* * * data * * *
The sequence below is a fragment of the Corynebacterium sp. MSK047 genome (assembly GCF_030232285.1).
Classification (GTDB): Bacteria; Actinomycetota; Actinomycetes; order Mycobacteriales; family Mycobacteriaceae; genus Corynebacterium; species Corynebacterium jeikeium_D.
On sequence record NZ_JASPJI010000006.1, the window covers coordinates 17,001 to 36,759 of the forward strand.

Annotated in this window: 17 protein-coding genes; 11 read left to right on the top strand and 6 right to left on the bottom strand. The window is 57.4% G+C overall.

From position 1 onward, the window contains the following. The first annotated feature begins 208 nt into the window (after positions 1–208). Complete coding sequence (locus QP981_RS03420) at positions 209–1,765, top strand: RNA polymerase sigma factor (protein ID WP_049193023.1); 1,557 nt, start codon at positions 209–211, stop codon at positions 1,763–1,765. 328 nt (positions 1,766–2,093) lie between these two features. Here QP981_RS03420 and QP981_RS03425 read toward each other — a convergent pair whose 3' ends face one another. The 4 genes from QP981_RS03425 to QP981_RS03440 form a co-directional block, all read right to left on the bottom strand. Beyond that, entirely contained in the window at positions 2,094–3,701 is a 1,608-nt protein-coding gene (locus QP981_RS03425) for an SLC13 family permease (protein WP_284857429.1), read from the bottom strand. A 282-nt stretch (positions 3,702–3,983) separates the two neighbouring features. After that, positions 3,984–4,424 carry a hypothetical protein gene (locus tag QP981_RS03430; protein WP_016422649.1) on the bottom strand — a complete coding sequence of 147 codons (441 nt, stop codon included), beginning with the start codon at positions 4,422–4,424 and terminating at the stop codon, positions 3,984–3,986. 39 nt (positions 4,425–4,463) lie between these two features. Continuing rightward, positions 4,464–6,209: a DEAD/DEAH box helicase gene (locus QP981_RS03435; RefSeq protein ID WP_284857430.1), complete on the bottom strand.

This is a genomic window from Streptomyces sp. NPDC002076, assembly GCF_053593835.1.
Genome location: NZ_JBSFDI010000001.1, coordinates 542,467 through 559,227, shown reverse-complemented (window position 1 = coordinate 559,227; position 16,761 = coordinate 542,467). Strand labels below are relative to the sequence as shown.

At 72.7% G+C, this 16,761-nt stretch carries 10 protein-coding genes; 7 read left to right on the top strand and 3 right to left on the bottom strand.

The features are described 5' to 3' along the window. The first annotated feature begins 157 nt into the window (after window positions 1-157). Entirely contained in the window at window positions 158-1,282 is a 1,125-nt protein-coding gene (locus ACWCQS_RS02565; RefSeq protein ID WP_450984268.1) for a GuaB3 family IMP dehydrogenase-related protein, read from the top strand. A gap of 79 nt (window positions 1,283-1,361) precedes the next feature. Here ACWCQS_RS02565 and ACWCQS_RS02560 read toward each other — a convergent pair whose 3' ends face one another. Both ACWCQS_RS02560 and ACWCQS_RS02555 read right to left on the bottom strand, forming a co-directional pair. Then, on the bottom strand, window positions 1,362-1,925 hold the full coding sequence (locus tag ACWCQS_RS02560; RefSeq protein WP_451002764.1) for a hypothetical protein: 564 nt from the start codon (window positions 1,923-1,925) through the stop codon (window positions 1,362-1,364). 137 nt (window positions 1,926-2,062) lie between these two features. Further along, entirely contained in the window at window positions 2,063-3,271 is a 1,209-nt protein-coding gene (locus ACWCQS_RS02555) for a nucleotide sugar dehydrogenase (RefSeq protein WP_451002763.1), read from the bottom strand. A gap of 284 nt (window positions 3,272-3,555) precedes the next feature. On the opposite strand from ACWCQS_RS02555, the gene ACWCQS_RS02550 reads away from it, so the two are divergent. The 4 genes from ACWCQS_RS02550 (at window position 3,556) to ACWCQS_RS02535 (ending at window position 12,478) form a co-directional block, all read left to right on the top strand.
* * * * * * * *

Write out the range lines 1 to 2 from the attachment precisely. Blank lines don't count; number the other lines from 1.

The sequence below is a fragment of the Corynebacterium sp. MSK047 genome (assembly GCF_030232285.1).
Classification (GTDB): Bacteria; Actinomycetota; Actinomycetes; order Mycobacteriales; family Mycobacteriaceae; genus Corynebacterium; species Corynebacterium jeikeium_D.